Portman: “Well, and that leads me to my core question today. Really, again, just stipulating this is a hard area, and we’ve talked about a couple of those issues. But it seems to me that, as I said earlier in my opening statement, getting under the hood and looking into what these design elements are that you talk about, the transparency issue you talk about is really important because, again, it’s proprietary information. I understand that, these are private companies, and this is not an easy issue for government to be involved with. But everybody’s talking about regulation right now. I mean, everybody. Facebook is talking about it. Google is talking about it. Twitter is talking about it. We’re talking about it. Everybody has a different view on what that regulation might be, but shouldn’t it be based on better data? Because we really don’t know what we’re trying to regulate, if there is a lack of transparency as to what that design is or how these algorithms are derived. So we talked a little again in your testimony about this. Dr. Persily, in particular, you talked about your thoughts on how to give access to impartial researchers to be able, I assume, to publish about what is actually behind all this. What is the content directing mechanism and how does it work? I’m intrigued by that. I don’t know if that’s the answer. And you mentioned that the FTC could play a role in this—the Federal Trade Commission. But can you amplify that a little bit and talk about what you think could lead us to more transparency and better understanding?” 

Dr. Nathaniel Persily, Co-Director, Stanford Cyber Policy Center and James B. McClathy Professor of Law at Stanford Law School: “Thank you for that question. So the model that I’ve put out there is that the FTC, working with the National Science Foundation, would vet researchers who would not have the permission of the company, but the company would have to basically develop research portals for outside independent research to study all of these societal problems that we are saying are caused by social media. The key features of this are simply that the firms have no choice on who has access to the data. And then we have some way of vetting the researchers to prevent, say, another Cambridge Analytica and the like. And so we need to have some process in place so that someone other than those who are tied to the profit-maximizing mission of the firm gets access to this data. As you mentioned, it’s proprietary data but it’s data about us, right? It is essentially data about everything that’s happening in American politics and frankly, around the world. And so we need to figure out some way for the firms to be opened up so that outsiders can see it. My view is that they shouldn’t turn the data over to a government agency, that that would pose real privacy and surveillance problems. We want to make sure that there’s a vetted, independent third party that’s able to do this kind of research on all of these questions that have come up today so that we can get answers to the questions about some of the questions that you asked earlier about the propensity on the left and the right to engage in hate speech or engage in violent content like as well as potential bias in the content moderation platforms, and the like. Only if we have access to the data, can we really answer those questions.”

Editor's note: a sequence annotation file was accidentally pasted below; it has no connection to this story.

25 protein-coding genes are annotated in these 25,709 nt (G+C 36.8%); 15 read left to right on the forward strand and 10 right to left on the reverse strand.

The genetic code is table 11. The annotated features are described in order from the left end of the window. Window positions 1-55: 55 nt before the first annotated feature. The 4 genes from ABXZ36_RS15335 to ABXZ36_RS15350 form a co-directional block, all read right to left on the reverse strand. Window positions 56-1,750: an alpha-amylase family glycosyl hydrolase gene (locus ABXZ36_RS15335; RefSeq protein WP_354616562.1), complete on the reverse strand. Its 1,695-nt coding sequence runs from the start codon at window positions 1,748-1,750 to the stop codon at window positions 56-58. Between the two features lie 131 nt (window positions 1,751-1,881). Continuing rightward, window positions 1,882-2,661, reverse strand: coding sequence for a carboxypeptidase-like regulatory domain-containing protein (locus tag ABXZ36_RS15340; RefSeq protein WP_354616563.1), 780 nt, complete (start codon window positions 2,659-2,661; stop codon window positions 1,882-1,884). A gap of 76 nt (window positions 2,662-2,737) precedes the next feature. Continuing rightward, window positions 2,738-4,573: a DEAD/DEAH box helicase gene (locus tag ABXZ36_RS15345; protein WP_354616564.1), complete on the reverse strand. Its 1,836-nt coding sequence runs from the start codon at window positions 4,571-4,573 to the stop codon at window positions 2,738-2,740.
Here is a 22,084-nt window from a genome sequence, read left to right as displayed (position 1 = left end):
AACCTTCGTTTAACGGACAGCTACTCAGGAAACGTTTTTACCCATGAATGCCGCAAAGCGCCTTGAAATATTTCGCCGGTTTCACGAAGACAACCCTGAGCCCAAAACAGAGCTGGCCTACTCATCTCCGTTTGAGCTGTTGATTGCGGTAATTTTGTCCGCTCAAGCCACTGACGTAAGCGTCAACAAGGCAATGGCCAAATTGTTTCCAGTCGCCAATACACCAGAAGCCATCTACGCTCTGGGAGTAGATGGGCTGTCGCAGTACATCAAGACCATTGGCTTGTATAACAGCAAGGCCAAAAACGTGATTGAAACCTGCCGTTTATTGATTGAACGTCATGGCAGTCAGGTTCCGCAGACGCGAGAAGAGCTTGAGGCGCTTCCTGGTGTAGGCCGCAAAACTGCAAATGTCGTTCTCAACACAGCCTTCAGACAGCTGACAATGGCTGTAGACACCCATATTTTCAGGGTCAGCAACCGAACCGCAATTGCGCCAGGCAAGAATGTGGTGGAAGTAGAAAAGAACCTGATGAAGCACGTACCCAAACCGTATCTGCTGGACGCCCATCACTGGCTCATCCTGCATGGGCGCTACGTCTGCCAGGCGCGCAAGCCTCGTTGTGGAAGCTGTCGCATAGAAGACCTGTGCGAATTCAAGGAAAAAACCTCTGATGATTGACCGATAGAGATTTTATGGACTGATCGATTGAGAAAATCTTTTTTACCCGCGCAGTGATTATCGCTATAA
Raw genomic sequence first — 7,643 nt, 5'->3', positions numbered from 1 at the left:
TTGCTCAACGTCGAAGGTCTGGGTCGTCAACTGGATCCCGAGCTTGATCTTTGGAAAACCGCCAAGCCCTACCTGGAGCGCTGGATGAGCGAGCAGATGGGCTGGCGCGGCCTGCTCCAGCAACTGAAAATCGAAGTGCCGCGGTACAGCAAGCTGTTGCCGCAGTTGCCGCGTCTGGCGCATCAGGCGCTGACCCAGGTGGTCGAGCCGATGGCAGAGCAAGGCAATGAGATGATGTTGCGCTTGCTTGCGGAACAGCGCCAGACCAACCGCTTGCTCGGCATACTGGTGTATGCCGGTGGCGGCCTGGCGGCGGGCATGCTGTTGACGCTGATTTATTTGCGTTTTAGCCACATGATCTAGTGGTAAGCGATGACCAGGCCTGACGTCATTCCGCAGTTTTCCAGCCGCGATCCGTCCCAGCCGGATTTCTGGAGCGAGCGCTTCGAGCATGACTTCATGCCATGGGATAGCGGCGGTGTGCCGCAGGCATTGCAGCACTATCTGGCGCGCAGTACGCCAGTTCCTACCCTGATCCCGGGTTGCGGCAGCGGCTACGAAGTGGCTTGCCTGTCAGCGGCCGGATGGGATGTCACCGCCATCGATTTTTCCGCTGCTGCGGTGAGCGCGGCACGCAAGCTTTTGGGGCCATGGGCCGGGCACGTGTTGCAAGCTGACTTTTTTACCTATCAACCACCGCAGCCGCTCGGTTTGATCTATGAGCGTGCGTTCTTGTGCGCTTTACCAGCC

Portman: “Otherwise very hard to come up with regulation, which is what, again, everybody is talking about. I know there’s different views on what that means, but it seems to me that there should be a consensus that if we’re going to try to regulate this, we need to have better information as to what the actual design and what the intentions are and the impact is so this hearing is helpful, I think in that regard. I’m at the end of my time, I’ll hopefully be back for a second round. I have so many other questions for this team. But again, I thank you for your expertise today.”